“The trouble with most of us is that we would rather be ruined by praise than saved by criticism,” once quipped the late Norman Vincent Peale, who was known for his classic “The Power of Positive Thinking.”
Even Peale realized that positive thinking and perpetual praise it is not enough. There are times in our lives when we all need to make changes. Modify our behavior. And make correction in the direction our life is taking.
Yesterday, I taught the Bible class at the Seminole church in Tampa about parent-child relationships from the book of Proverbs. The wise man reminds mothers and fathers they have an important role in forming the character of their child through teaching, training, admonition as well as correction.
A fool despises his father’s instruction,
But he who receives correction is prudent.
Foolishness is bound up in the heart of a child;
The rod of correction will drive it far from him.
The rod of correction imparts wisdom,
but a child left to himself disgraces his mother.
Corrective discipline is not pleasant. But it is needful. However, the challenge is correcting the parenting skills of mothers and fathers. Unfortunately, too many parents not only reject the teaching on corporal punishment but sorely neglect correcting their children’s behavior.
I suppose it’s because adults don’t like correction either. “Don’t tell me how to raise my children,” they retort. The same folks also rejoin, “Don’t tell me how to live my life.”
Well, Solomon also had something to say to adults who disdain correction.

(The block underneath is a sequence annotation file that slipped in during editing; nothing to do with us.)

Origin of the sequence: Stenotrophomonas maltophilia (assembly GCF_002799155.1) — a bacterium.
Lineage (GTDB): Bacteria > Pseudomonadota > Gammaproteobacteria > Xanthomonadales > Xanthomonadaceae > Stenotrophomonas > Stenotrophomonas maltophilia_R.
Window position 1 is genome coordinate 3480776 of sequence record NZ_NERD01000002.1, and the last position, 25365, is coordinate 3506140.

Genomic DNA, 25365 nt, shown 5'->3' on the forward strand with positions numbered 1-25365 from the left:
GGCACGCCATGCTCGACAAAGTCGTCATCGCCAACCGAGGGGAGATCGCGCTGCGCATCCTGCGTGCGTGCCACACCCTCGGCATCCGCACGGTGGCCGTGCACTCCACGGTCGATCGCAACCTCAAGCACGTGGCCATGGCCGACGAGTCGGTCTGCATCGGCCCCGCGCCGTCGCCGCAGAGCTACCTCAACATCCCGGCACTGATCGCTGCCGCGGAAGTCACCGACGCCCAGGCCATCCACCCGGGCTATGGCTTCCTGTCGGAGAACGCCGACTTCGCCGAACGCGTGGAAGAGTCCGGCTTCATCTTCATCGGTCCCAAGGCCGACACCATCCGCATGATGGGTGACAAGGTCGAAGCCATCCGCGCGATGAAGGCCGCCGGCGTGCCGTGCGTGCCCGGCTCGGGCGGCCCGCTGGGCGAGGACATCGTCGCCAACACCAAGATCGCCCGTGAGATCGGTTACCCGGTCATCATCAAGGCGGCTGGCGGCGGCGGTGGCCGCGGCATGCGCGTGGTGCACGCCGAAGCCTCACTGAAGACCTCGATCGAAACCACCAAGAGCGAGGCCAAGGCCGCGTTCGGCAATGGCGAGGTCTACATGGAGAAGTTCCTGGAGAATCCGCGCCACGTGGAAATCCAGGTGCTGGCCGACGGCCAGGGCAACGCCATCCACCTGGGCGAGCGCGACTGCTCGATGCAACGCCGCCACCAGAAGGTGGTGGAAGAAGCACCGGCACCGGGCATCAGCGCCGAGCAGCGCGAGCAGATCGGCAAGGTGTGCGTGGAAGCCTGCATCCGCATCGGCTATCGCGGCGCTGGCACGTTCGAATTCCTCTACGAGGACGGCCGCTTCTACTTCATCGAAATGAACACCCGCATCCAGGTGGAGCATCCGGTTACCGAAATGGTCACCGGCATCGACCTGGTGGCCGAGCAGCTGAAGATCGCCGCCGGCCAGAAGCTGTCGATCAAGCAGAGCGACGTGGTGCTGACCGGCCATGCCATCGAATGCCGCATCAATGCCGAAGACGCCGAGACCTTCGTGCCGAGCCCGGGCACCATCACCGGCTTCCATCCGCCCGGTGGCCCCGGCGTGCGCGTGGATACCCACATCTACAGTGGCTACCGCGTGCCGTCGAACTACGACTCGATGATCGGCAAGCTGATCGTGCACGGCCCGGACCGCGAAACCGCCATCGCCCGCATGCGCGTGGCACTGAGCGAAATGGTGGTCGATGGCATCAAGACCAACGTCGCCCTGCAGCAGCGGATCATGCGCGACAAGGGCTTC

My son, do not despise the chastening of the Lord,
Nor detest His correction;
For whom the Lord loves He corrects,
Just as a father the son in whom he delights.
He who heeds discipline shows the way to life,
but whoever ignores correction leads others astray.
Whoever loves instruction loves knowledge,
But he who hates correction is stupid.
Correction can come from many different sources. If you have a close friend who loves you enough to offer correction, be thankful. They care about you. They’re trying to help you. And possibly save you from disaster. “If someone corrects you,” observed Nouman Ali Khan, “and you feel offended, then you have an ego problem.”
Preachers, pastors and Bible teachers have a wonderful opportunity to help others correct their lives through God’s Word. The apostle Paul affirmed that
“All Scripture is given by inspiration of God, and is profitable for doctrine, for reproof, for correction, for instruction in righteousness” (2 Tim. 3:16).
The Bible tells us what is right. What’s not right. How to get right. And how to stay right.
When you hear a sermon or sit in a Bible class, listen with that thought in mind. Be willing to accept and apply the Truth to your life. If the Bible shines the light on a flaw in my life, then humility and love for the Lord ought to result in correction.
Of course, I don’t have to wait for someone else to correct me, I can learn the art of self-correction. This requires personal examination (2 Cor. 13:5). Demands honesty. And calls for me to see myself as God sees me. It’s difficult. Because we tend to think we’re better than we are. Or we make excuses for our shortcomings.
Also, a word of advice when correcting others. Do it in the spirit of Galatians 6:1-2. Be gentle. Be kind. Approach it with the realization that you too have faults. Be the kind of person once described by famed basketball coach John Wooden, “A coach is someone who can give correction without causing resentment.”
Finally, in the words of my favorite author anonymous, “Everyone makes mistakes; it’s how you respond to correction that shows the level of your character.”
-Ken Weliever, The Preacherman